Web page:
TY - GEN

T1 - Authenticated data structures, generically

AU - Miller, Andrew

AU - Hicks, Michael

AU - Katz, Jonathan

AU - Shi, Elaine

PY - 2014/2/11

Y1 - 2014/2/11

N2 - An authenticated data structure (ADS) is a data structure whose operations can be carried out by an untrusted prover, the results of which a verifier can efficiently check as authentic. This is done by having the prover produce a compact proof that the verifier can check along with each operation's result. ADSs thus support outsourcing data maintenance and processing tasks to untrusted servers without loss of integrity. Past work on ADSs has focused on particular data structures (or limited classes of data structures), one at a time, often with support only for particular operations. This paper presents a generic method, using a simple extension to a ML-like functional programming language we call λ• (lambda-auth), with which one can program authenticated operations over any data structure defined by standard type constructors, including recursive types, sums, and products. The programmer writes the data structure largely as usual and it is compiled to code to be run by the prover and verifier. Using a formalization of λ• we prove that all well-typed λ• programs result in code that is secure under the standard cryptographic assumption of collision-resistant hash functions. We have implemented λ• as an extension to the OCaml compiler, and have used it to produce authenticated versions of many interesting data structures including binary search trees, red-black+ trees, skip lists, and more. Performance experiments show that our approach is efficient, giving up little compared to the hand-optimized data structures developed previously.

AB - An authenticated data structure (ADS) is a data structure whose operations can be carried out by an untrusted prover, the results of which a verifier can efficiently check as authentic. This is done by having the prover produce a compact proof that the verifier can check along with each operation's result. ADSs thus support outsourcing data maintenance and processing tasks to untrusted servers without loss of integrity. Past work on ADSs has focused on particular data structures (or limited classes of data structures), one at a time, often with support only for particular operations. This paper presents a generic method, using a simple extension to a ML-like functional programming language we call λ• (lambda-auth), with which one can program authenticated operations over any data structure defined by standard type constructors, including recursive types, sums, and products. The programmer writes the data structure largely as usual and it is compiled to code to be run by the prover and verifier. Using a formalization of λ• we prove that all well-typed λ• programs result in code that is secure under the standard cryptographic assumption of collision-resistant hash functions. We have implemented λ• as an extension to the OCaml compiler, and have used it to produce authenticated versions of many interesting data structures including binary search trees, red-black+ trees, skip lists, and more. Performance experiments show that our approach is efficient, giving up little compared to the hand-optimized data structures developed previously.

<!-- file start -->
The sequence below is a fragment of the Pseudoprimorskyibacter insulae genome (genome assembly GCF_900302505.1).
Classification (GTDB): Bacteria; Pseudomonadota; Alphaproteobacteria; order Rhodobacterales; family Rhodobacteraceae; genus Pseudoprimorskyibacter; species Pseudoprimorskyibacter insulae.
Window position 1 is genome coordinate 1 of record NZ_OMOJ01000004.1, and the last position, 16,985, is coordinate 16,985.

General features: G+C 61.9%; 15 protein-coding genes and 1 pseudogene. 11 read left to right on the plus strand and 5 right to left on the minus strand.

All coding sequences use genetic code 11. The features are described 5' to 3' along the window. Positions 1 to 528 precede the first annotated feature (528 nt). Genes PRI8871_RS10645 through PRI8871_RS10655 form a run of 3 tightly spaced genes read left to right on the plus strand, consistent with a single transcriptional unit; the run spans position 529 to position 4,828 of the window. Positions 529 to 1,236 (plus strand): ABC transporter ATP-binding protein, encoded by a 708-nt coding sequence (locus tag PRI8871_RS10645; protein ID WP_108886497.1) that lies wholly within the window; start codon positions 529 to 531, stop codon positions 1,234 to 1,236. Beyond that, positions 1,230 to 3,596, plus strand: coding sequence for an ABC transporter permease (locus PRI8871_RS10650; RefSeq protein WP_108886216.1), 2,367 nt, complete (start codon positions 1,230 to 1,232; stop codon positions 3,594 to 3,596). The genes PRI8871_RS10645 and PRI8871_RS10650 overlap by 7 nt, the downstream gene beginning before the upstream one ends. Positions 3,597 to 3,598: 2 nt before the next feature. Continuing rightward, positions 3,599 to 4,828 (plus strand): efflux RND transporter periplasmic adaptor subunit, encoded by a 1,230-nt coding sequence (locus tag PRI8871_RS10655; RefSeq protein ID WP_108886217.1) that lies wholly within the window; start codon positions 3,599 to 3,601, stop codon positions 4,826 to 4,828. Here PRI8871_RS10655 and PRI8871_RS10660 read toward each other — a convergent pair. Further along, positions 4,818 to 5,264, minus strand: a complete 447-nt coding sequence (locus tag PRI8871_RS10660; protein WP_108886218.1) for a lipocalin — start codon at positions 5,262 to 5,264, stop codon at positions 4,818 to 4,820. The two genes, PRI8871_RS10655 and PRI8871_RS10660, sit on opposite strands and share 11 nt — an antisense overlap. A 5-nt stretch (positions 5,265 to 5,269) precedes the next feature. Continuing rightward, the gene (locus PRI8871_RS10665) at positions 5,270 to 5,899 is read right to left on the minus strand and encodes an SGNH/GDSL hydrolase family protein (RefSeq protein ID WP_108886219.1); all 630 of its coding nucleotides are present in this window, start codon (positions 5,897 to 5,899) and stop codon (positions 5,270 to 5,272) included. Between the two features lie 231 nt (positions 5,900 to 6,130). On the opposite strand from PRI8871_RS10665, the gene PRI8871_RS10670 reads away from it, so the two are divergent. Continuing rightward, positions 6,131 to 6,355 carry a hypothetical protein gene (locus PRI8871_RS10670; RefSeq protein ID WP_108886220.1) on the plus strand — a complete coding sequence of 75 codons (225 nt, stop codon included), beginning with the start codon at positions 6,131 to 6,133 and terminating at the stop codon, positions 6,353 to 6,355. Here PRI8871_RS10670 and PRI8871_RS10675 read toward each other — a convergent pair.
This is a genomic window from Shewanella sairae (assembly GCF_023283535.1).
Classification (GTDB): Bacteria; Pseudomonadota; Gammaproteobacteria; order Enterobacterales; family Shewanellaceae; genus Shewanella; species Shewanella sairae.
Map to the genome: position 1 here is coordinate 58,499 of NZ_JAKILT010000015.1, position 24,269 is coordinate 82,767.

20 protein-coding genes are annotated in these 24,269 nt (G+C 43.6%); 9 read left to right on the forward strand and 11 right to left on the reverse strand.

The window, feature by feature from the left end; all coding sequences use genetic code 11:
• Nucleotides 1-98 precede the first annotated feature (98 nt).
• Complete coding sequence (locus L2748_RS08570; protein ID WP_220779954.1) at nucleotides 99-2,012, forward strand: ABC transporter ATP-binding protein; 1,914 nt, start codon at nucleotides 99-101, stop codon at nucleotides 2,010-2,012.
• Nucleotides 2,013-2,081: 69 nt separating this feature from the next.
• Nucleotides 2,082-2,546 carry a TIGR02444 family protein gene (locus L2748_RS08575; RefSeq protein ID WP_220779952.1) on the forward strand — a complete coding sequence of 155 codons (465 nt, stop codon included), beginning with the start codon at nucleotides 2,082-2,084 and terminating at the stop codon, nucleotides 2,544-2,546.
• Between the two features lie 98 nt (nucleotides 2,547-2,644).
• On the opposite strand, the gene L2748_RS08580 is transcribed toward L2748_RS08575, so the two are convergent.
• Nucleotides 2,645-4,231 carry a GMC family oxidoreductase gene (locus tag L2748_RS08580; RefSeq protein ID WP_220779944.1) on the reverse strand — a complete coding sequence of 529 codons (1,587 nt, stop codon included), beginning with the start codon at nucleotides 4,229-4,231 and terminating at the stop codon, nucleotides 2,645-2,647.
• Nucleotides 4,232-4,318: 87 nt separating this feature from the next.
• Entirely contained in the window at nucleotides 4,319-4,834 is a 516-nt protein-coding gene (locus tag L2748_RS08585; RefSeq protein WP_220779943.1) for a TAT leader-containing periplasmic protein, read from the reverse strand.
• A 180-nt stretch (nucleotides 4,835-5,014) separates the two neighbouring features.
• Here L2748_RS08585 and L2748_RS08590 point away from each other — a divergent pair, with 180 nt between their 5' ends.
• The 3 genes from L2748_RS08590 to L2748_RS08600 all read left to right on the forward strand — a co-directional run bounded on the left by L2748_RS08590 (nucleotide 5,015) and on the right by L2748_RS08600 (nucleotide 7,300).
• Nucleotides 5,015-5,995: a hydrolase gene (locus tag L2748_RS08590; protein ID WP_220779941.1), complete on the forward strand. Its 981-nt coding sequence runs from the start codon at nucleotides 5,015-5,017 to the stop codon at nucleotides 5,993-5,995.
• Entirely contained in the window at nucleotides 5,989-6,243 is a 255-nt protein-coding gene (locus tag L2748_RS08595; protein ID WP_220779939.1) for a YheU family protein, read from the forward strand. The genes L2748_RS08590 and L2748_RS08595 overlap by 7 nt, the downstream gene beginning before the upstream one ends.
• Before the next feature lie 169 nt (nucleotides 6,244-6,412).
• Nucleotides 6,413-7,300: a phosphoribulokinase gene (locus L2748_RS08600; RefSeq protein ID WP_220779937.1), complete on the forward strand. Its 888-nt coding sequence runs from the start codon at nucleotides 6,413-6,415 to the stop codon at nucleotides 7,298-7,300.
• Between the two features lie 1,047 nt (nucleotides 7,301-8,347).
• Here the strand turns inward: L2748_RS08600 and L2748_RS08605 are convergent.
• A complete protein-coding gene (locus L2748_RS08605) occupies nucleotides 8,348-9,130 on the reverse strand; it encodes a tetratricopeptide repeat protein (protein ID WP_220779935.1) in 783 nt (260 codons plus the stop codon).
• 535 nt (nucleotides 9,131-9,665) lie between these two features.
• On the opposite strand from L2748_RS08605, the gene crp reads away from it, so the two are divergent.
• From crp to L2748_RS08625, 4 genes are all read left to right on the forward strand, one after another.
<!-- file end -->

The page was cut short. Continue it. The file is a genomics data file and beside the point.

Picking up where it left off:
KW - authenticated data structures

KW - cryptography

KW - programming languages

KW - security

UR - http://www.scopus.com/inward/record.url?scp=84893481888&partnerID=8YFLogxK

UR - http://www.scopus.com/inward/citedby.url?scp=84893481888&partnerID=8YFLogxK

U2 - 10.1145/2535838.2535851

DO - 10.1145/2535838.2535851

M3 - Conference contribution

AN - SCOPUS:84893481888

SN - 9781450325448

T3 - Conference Record of the Annual ACM Symposium on Principles of Programming Languages

SP - 411

EP - 423

BT - POPL 2014 - Proceedings of the 41st Annual ACM SIGPLAN-SIGACT Symposium on Principles of Programming Languages

T2 - 41st Annual ACM SIGPLAN-SIGACT Symposium on Principles of Programming Languages, POPL 2014

Y2 - 22 January 2014 through 24 January 2014

ER -